In the risk management of chemicals there is an increasing demand for the use of economic decision-support tools to facilitate regulatory decisions, which must balance positive and negative impacts of different policy options. Persistent, bioaccumulative and toxic (PBT) and very persistent, very bioaccumulative (vPvB) as well as endocrine disrupting (ED) chemicals are particularly relevant, because their properties imply a high and long-lasting damage potential for the natural environment. However, there is a lack of information on the actual effects of PBT/vPvB as well as ED chemicals on the environment or on human health resulting from their specific hazards. This hampers the estimation of their risks and, in turn, a quantification of their impacts and damages. Consequently, a fundamental challenge for the economic analysis of chemicals’ risk management is to adequately capture the structural patterns of the underlying regulatory concerns of PBT/vPvB and ED chemicals, and to show how different impacts can be assessed and balanced against each other even if risk information is incomplete or lacking and environmental effects of these chemicals are uncertain.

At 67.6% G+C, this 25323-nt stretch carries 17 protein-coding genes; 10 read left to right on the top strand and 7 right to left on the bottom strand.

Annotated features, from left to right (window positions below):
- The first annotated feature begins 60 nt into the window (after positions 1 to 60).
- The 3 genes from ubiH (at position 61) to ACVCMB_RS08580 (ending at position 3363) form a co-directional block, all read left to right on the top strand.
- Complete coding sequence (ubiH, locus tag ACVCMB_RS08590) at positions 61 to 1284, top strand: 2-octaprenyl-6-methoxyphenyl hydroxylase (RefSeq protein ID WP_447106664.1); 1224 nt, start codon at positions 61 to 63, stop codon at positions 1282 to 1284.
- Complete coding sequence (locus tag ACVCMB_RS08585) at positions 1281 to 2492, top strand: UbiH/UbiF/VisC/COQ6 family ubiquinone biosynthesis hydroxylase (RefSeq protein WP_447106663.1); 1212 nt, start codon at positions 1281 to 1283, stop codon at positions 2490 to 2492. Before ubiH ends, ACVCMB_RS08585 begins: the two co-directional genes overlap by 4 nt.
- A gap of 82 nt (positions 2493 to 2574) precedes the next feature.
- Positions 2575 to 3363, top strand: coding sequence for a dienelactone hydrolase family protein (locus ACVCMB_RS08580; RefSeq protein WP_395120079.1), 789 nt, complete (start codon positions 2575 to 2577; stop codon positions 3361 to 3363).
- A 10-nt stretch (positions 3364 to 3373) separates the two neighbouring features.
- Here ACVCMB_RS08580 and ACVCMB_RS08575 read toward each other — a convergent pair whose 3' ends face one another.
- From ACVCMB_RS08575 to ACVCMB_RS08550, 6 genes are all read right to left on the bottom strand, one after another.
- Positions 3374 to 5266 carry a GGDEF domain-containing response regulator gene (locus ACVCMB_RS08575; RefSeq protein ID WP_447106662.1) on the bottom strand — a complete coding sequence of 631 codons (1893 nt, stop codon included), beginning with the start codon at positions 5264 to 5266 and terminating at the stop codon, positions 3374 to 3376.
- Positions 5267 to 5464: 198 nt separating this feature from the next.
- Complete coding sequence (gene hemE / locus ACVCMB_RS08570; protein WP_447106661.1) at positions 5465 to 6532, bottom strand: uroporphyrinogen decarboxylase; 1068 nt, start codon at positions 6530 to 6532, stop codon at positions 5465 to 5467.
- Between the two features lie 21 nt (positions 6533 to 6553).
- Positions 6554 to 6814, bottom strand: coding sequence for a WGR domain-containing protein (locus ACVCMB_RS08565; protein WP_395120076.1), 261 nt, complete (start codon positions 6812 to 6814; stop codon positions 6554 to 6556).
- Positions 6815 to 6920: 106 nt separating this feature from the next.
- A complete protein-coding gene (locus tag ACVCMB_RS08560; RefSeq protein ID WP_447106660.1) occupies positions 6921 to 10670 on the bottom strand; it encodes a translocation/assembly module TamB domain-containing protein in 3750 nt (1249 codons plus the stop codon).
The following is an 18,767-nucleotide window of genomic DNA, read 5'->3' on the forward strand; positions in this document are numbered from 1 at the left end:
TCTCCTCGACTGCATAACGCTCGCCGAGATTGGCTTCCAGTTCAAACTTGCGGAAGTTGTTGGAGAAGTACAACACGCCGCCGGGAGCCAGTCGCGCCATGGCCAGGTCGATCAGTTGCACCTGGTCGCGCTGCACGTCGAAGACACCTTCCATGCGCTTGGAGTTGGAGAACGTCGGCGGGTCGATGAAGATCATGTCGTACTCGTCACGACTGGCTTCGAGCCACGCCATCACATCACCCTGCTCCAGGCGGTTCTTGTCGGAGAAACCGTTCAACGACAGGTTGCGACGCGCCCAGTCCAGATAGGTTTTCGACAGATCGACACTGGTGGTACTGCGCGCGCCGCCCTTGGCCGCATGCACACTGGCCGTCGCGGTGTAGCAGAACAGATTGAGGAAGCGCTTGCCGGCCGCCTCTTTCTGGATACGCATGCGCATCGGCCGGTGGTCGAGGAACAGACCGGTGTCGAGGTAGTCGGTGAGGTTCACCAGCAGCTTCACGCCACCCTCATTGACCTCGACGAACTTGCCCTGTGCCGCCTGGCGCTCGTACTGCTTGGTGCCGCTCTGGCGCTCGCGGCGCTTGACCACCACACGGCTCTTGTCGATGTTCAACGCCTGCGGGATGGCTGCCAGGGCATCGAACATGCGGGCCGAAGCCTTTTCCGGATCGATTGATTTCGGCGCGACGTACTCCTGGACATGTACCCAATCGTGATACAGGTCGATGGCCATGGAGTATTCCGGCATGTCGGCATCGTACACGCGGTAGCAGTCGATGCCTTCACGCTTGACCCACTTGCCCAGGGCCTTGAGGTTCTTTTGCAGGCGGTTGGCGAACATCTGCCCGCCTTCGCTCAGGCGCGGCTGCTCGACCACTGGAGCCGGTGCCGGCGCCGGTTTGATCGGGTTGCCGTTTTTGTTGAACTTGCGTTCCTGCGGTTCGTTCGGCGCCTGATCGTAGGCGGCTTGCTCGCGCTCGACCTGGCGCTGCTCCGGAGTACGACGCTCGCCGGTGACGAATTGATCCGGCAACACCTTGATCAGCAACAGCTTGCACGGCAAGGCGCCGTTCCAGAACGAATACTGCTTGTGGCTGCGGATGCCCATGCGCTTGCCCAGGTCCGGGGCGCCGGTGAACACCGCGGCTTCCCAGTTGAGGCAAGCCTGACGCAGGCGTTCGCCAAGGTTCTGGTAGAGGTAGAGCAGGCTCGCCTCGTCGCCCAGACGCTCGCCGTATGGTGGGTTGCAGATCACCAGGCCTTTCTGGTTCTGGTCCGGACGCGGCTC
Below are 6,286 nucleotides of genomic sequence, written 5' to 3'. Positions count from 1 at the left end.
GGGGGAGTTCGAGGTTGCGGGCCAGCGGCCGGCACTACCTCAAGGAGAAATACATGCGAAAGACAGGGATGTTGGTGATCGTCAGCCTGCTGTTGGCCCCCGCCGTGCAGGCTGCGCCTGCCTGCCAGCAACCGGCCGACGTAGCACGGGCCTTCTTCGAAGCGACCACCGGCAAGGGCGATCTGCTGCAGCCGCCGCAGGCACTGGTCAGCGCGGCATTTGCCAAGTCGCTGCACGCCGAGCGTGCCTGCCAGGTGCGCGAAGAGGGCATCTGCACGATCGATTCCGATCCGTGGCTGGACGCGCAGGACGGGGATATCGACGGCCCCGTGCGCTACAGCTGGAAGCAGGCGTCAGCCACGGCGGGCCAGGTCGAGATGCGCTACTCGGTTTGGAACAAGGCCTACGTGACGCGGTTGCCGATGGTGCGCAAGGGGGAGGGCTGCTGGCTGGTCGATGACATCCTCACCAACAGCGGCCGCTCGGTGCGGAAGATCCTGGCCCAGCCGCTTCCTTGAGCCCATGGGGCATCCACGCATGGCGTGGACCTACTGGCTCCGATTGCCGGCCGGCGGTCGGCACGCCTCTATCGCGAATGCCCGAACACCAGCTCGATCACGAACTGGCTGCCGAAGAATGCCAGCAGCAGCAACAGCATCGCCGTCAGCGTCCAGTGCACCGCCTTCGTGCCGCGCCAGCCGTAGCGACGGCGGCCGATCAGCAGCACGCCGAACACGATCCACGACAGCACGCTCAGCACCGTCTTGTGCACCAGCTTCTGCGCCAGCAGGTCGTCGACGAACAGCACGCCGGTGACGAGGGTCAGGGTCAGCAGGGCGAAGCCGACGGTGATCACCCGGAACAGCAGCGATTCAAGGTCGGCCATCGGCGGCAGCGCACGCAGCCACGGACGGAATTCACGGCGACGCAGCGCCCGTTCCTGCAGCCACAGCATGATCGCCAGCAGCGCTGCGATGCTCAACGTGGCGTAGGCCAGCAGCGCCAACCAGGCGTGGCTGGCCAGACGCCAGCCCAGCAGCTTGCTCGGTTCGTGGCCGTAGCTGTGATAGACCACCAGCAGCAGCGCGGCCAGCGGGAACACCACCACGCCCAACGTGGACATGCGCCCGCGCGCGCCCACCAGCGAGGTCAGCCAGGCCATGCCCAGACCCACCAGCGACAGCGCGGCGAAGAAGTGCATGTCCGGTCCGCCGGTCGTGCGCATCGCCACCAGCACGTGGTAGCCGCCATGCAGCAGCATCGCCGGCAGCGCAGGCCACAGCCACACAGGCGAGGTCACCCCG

The PhD project will contribute to solving this challenge by addressing the following research objectives:
1. To review the (historic) foundations of economic analysis for regulatory decision-making on the risk management of PBT/vPvB and ED chemicals
2. To develop a framework for economic analysis of risk management of PBT/vPvB chemicals, which integrates all relevant determinants and scientific knowledge for decision-making
3. To explore, if the framework for PBT/vPvB is transferable to the case of ED chemicals and how it will have to be adapted in order to account for fundamental differences
4. To identify requirements and to develop best practice guidelines to operationalise these frameworks for economic analysis of PBT/vPvB and ED chemicals taking into account experiences and perceptions of stakeholders in the regulatory process
The PhD project takes an interdisciplinary approach. The methods developed combine toxicological and ecotoxicological approaches for hazard and risk assessment with economic methods guiding decision-making under uncertainty and risk (e.g. cost-benefit analysis, cost-effectiveness analysis, multi-criteria analysis). In addition, methods for elicitating stakeholder preferences and attitudes (semi-structured interviews, choice experiments) will be applied.